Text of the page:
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Re-Thinking Deep Squats During The Last Weeks of Pregnancy

In their landmark book, The Labor Progress Handbook, Penny Simkin and Ruth Ancheta describe six steps in the progression of labor1:

  1. The cervix moves from a posterior to an anterior position
  2. The cervix ripens or softens
  3. The cervix effaces
  4. The cervix dilates
  5. The fetal head rotates, flexes, and molds
  6. The fetus descends and is born.
fetus within pelvis
Figure 1 – Fetus within pelvic inlet

They explain that when the cervix has not undergone the first three steps of anterior movement, ripening, and effacement, significant dilation rarely occurs. “If this progress is ignored, an incorrect diagnosis of dysfunctional labor may be made before the woman is even in labor!”

Cesarean section for the indication of “obstructed labor” has steadily increased over the past 40 years. Simkin and Ancheta illustrate that failure to progress is often a result of fetal malposition, such as persistent asynclitism or occiput posterior.

“If early contractions are painful and irregular with little or no progress in dilation, it makes sense to consider persistent asynclitism or another unfavorable fetal position, such as occiput posterior. Labor normally begins with the fetal head in asynclitism, (the head is angled so that one of the parietal bones, rather than the vertex, presents at the pelvic inlet). This facilitates passage of the fetal head through the pelvic inlet, and then the head usually shifts into synclitism so that the vertex presents as the head descends further. Sometimes the asynclitism persists and, if so, it can keep the fetus from rotating and descending. Without descent, the head may not be well applied to the cervix and contractions often become irregular and ineffective.”

Maternal positions alter the forces of gravity, and midwives have long known that “having the woman lean forward moves the fetus’s center of gravity forward, which encourages its head to pivot into a more favorable position, leading to more regular, more effective contractions.”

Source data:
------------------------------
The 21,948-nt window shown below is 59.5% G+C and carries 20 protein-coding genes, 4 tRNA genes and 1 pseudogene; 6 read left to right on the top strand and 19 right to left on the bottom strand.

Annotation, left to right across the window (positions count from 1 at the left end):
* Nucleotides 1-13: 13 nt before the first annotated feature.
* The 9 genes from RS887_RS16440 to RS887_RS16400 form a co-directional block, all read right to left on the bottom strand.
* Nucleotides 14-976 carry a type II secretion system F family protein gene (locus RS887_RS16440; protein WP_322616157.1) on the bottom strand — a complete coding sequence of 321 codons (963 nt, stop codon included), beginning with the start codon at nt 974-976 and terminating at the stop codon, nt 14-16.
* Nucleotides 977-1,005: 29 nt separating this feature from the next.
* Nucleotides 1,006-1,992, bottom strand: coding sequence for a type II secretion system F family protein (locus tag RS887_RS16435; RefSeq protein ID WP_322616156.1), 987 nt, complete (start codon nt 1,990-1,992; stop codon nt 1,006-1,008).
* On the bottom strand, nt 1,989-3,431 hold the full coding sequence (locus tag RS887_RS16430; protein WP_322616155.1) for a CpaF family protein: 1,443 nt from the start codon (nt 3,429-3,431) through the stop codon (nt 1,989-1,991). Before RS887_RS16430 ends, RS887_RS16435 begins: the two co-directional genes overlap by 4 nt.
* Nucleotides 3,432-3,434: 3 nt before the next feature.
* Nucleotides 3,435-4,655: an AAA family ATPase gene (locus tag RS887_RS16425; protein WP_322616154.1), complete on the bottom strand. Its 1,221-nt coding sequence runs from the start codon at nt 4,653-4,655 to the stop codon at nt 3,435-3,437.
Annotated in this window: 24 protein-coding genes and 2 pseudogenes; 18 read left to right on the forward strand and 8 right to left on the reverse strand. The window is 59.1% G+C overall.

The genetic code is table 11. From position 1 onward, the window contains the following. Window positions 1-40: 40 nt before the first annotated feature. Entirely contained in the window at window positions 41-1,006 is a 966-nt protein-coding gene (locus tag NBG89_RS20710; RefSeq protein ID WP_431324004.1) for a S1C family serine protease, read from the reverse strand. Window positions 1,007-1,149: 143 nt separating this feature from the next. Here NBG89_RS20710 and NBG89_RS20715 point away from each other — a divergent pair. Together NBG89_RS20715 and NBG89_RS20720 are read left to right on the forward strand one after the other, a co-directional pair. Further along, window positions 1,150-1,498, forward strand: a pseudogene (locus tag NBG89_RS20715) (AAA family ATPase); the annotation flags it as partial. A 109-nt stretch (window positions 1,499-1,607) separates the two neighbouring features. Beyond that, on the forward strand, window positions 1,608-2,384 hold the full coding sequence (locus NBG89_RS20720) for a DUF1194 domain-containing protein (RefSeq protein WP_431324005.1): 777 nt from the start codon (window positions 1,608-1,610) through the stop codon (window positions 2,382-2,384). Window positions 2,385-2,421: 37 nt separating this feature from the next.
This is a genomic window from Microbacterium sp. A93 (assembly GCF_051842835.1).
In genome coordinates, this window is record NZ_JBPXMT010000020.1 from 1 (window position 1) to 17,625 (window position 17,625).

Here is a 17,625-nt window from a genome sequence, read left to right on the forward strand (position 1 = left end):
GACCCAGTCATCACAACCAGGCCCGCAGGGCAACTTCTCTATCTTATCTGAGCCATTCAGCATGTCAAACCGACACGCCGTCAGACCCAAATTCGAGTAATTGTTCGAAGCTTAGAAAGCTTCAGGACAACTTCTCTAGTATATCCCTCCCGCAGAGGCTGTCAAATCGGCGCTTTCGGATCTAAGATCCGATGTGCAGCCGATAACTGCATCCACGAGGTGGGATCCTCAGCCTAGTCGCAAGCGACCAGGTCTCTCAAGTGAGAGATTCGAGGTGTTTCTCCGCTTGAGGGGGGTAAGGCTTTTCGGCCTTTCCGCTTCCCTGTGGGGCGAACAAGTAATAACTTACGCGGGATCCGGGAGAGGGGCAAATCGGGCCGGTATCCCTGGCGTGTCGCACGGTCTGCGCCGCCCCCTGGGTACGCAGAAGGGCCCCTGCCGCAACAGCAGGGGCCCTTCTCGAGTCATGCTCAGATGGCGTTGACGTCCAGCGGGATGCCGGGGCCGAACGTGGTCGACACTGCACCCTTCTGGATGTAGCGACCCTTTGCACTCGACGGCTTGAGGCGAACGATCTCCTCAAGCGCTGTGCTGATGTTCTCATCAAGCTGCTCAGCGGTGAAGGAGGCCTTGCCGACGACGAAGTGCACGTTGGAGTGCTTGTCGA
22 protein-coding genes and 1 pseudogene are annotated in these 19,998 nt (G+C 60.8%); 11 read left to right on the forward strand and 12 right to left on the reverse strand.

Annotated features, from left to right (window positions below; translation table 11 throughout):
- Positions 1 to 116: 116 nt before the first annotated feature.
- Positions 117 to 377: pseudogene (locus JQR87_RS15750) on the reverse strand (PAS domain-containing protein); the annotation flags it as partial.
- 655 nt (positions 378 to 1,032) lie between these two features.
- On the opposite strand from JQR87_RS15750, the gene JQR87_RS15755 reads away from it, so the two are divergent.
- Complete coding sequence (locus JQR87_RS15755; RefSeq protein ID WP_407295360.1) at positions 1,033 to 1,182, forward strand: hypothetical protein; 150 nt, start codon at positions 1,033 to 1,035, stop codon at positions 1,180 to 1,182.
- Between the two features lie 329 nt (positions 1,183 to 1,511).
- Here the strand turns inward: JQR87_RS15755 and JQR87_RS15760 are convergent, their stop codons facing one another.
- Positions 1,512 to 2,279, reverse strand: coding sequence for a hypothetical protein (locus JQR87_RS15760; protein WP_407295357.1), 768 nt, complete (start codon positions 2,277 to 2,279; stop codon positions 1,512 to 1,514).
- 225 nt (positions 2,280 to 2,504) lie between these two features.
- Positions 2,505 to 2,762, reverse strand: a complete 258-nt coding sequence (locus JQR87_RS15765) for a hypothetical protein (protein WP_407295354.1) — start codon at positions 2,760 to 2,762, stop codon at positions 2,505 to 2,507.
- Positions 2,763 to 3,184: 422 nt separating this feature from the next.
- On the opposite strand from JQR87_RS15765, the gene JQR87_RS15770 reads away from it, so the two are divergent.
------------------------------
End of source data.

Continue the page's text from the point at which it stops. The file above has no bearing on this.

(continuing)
While the major cause of failure to progress is well described, it remains unknown how non-progression ocurrs. How does the fetus get stuck? The anatomic reason for persistent asynclitism has not been fully described by either midwifery or obstetrics. However, biomechanical data from orthopedics and observations by gynecologic surgeons fill gaps in understanding of this very common phenomenon.

In their classic text, Vaginal Surgery2, Nichols and Randall describe how gradual the early stages of labor progression really are:

“Normally, and certainly in the labor of the primipara, at full dilation of the cervix the presenting part does not at that time emerge from the cervix and, for the first time, begin to descend into and through the vagina. Rather, the fully engaged presenting part, almost completely covered by thinned, beginning to dilate cervix, has in all probability occupied the upper third to half of the vagina for 2 weeks or more. As a result, distention of the upper vagina, with accommodation of the engaging vertex or breech, has occurred very gradually, so gradually in fact that the patient may not be aware of the descent taking place until she notices a new awareness of heaviness, low backache, and at times rectal pressure, while at the same time breathing becomes somewhat easier, for ‘lightening’ has occurred.”

Figure 2 – The pelvic “floor”

For the fetal head to enter the pelvic inlet, the top of the sacrum must move up and out of the pelvic interior, into a position known as “counter-nutation”. When the pelvis is in this position, the lumbar spine is flattened. As described above, the fetus moves very slowly through this early progression. This means the maternal pelvis stays in a counternutated position from the time the fetus enters the pelvis, until it is born. While it is often assumed that maternal lumbar curvature increases throughout pregnancy, it was proven in 1976 that the spine actually flattens during the final weeks before birth3. Even if a fully gravid woman is trying to maintain a full lumbar curvature, her spine remains in counternutation.